The world in Hugh Sheehy’s short story collection, The Invisibles, is a distinct one. It constitutes the American nightmare of the last 30 or so years, including lax gun control, increased dependence on drugs, and more extreme episodes of neurosis about the ability to love ourselves and others. It shows a time when Reagan, Bush, and Clinton became less proper nouns and more belts of alternating plasticity and cheap heavy metal used to persecute the poor, entertain and quell the middle class, and fatten the accounts of the rich. The stories portray a scurvy, jumbled, and faintly resolute country reminiscent of Robert Frank’s photographs in The Americans. People drink, swear, tease, addle, enrage, but mostly drink, getting jacked enough to not be able to watch the only good thing about their life walk away as they stay in a stupor: wordless, detached, and only full of nostalgia for the fists their old friends raised at the people who dared to hurt them.
As the 2012 Flannery O’Connor Award winner for short fiction, Sheehy’s stories perfectly fit in the vein of that Southern writer whose characters hold similar hardened, messy lives bordering on Messianic in her attuned symbolism. Often taking place in the burnt-out, brutal Midwest of small towns with a bar on every corner, these stories throw a documentary-type lens on the reckless youth who grow up to sputter through life — shirking responsibility and unable to imagine a world in which their existence might make a difference. Besides the travails of addiction, there are good reasons for this apathy. A Lake Erie killer haunts the story “The Invisibles,” in which a motherless teenager loses her two best friends to a mysterious menace that goes unsolved. In “Meat and Mouth,” the two eponymous marauders take a teaching assistant and a student staying after school hostage on a snowy Friday when everyone else has left. And fate again intervenes in “Whiteout,” in which the protagonist, a cocaine addict and general ne’er-do-well, is on his way home for Christmas for the first time in 13 years. Getting there during a snowstorm, he sees an overturned minivan on the highway. His decision to help will dictate whether he will make it to his family, an encounter too painful to have for so long.
It might be said, possibly correctly, that trouble seeks the troublemakers or lost souls who have knowingly abused their lives, without knowing how they’ve hurt someone else’s. A fitting karma is a lesson to be learned. A hallmark of these stories is a certain type of slacker behavior grounded in drinks and friends. In “A Difficult Age,” the main characters, Francis (the narrator) and Lionel, sit with Brooke on a riverbank getting away from it all:
We sit together, painless, sharing a pipe, and drum our legs on the bank. Brooke calls us idiots, but more importantly, the autumn is its naked self, bold and inelegant, and hard like a new tooth driven through a baby’s gums. We laugh hard and cry and get scared and laugh hard, and Brooke stares at the pond and shakes her head, drinking wine and being pregnant.
People want to have fun together, and screwing around, as handed down by their parents, getting drunk, and getting stupid are how these characters unwind. But Sheehy couples the desperation with a powerful metaphor, placing the scattershot behavior of the characters against the world they still have to inhabit, as everything, including their choices and any “new tooth…through a baby’s gums” turns and changes. If they don’t grow up, their careless philosophy will infect others.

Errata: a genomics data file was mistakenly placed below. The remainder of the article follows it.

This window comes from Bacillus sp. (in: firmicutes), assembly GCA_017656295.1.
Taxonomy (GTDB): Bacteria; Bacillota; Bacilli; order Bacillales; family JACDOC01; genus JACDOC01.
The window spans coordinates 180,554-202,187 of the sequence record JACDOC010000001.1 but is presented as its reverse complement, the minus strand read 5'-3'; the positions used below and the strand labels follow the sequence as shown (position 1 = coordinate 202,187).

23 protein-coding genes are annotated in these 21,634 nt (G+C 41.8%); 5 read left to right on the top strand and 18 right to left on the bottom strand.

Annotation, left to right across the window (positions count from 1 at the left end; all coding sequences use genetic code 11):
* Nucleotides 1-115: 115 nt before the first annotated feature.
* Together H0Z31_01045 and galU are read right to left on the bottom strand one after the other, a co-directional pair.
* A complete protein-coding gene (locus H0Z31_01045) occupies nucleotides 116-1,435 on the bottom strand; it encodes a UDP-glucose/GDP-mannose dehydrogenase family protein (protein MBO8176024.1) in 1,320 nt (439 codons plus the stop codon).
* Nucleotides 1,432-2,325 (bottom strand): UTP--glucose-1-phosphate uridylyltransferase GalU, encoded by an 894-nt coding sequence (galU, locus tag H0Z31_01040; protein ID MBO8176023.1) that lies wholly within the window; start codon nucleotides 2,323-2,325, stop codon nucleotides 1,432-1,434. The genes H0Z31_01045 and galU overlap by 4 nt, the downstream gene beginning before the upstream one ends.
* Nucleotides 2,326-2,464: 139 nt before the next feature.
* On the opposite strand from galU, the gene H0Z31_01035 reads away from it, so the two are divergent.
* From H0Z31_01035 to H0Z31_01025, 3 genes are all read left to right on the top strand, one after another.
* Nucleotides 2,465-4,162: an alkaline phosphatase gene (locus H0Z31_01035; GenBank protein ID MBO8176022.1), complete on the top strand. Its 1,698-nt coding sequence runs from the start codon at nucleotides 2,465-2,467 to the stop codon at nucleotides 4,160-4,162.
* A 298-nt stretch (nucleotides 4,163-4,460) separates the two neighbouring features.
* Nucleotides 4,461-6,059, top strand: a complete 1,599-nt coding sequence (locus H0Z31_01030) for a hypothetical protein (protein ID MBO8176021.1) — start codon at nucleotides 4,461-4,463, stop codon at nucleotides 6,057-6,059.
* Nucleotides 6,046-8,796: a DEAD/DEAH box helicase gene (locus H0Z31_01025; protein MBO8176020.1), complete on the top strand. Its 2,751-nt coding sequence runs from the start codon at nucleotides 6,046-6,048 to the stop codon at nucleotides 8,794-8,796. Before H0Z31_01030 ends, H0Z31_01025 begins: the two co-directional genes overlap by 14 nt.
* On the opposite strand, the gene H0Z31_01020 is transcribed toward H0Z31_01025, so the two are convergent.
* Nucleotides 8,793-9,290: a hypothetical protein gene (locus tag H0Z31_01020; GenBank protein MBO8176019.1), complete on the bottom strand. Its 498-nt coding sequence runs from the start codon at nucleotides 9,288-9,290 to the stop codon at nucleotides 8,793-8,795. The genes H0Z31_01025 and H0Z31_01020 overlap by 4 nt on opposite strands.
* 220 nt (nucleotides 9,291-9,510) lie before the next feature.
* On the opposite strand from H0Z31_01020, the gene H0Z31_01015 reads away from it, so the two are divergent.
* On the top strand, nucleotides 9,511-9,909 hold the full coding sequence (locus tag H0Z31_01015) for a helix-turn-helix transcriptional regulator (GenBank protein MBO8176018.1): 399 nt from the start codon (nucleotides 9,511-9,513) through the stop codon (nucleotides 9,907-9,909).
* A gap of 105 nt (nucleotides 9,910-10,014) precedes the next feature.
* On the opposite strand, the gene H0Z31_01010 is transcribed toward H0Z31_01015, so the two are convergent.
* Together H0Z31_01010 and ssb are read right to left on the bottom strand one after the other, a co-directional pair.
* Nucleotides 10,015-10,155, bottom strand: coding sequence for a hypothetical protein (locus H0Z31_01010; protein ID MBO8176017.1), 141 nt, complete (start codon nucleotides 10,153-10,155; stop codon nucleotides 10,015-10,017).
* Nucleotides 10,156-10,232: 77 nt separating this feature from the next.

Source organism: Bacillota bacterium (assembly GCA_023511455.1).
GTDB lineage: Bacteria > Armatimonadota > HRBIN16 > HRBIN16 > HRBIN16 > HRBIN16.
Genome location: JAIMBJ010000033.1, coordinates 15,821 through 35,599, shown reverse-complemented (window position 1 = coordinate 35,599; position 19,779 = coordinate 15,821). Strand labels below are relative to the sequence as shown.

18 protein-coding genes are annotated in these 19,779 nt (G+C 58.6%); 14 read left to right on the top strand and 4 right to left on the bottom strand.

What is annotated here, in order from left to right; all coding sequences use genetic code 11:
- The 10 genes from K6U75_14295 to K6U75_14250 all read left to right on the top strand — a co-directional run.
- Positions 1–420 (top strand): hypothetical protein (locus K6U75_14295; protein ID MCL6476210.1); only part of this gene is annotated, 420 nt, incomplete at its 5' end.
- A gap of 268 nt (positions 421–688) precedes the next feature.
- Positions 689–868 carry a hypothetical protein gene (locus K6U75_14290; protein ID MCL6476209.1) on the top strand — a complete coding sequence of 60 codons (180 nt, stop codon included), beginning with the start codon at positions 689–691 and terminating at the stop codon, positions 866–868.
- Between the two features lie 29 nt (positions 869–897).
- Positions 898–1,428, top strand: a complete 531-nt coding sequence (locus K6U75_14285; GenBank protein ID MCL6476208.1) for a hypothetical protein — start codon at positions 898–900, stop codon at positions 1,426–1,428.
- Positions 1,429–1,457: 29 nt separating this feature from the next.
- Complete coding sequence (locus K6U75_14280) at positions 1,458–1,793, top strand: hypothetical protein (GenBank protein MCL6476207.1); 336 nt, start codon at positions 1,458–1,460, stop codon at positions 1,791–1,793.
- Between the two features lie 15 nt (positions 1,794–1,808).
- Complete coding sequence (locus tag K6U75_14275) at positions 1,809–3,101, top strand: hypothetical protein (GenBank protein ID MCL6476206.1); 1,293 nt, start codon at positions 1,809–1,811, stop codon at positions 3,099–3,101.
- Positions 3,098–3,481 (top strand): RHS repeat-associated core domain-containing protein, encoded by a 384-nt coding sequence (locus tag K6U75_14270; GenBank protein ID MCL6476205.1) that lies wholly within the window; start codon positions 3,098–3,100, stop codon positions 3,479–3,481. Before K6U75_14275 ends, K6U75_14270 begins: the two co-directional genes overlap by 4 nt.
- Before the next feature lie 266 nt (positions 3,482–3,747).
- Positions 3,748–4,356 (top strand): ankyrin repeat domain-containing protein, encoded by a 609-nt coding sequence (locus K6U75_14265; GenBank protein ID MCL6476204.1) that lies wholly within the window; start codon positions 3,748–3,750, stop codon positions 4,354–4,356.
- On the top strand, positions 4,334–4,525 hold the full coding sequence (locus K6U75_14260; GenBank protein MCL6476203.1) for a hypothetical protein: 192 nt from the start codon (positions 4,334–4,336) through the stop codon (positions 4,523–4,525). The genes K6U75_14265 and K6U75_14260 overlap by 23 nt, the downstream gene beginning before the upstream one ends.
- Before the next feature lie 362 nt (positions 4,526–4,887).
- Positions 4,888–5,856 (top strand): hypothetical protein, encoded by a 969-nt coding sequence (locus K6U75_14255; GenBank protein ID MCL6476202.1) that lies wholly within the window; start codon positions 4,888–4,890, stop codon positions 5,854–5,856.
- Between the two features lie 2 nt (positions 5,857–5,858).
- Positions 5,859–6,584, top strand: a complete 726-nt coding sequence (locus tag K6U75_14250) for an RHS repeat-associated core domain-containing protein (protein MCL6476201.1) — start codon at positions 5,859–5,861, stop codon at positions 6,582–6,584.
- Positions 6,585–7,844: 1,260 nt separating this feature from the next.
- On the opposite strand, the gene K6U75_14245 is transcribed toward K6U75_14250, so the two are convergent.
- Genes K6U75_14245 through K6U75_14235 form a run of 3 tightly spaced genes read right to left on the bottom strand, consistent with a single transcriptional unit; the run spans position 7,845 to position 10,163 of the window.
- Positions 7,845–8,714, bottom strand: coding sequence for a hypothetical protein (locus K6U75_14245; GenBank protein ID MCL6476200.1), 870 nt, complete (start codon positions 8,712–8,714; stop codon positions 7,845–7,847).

The characters in The Invisibles might not exactly be asking for their gloomy fate, but often it is the best thing that can happen. In the exemplary “Smiling Down at Ellie Pardo,” Sheehy builds a twisting narrative stretching from a young man’s (Nolan’s) deleterious adulthood to his more hopeful teenage years as he returns home to be again paired with Henry, an old friend from the neighborhood, after a single woman they knew from their high school days has been killed. In one swooping sentence the reader gets the mysterious Ellie described in a flashback:
A feisty Italian who always had a tray of lasagna in the oven or red sauce bubbling on the stove, she jogged back and forth on our street each day, exposing her beautiful legs even to the wicked cold of our winters on the lake.
The alliteration of “wicked” and “winters”, as well as “of,” “our,” and “on” at the end of the sentence makes this evocation full of sound and substance by showing how she lived her life and where it played out. Each of the two men had a different relationship with her back then, and when Henry reveals that he once dated Ellie, it sends the story into another quadrant of psychological ramifications that Nolan tries to reconcile as their grief eventually leads them into a dark woods and an unforeseen but apt confrontation. Though many of the stories have an element of mystery, Sheehy isn’t interested in finding out who did what — he knows the dramatic cornucopia lies elsewhere, with the living and the mistakes they have to examine in light of the dead.
There is a unique sadness to this book. Sometimes there’s a touch of Raymond Carver, whose spirit is reminiscent in the broken down characters who are often missing a parent and pouring another glass. Sometimes early Paul Auster is evident as in a unique variation on the Memento-type story where a classics professor unwinds himself with the help of Ovid in “Translation.” Things are happening faster than ever, but Sheehy slows down and looks to see where and how our innocence was lost. The most important thing to be said of this book is that it’s true, presenting a reality of deteriorating values many face and foster in our country, equally unwelcoming for young men or old.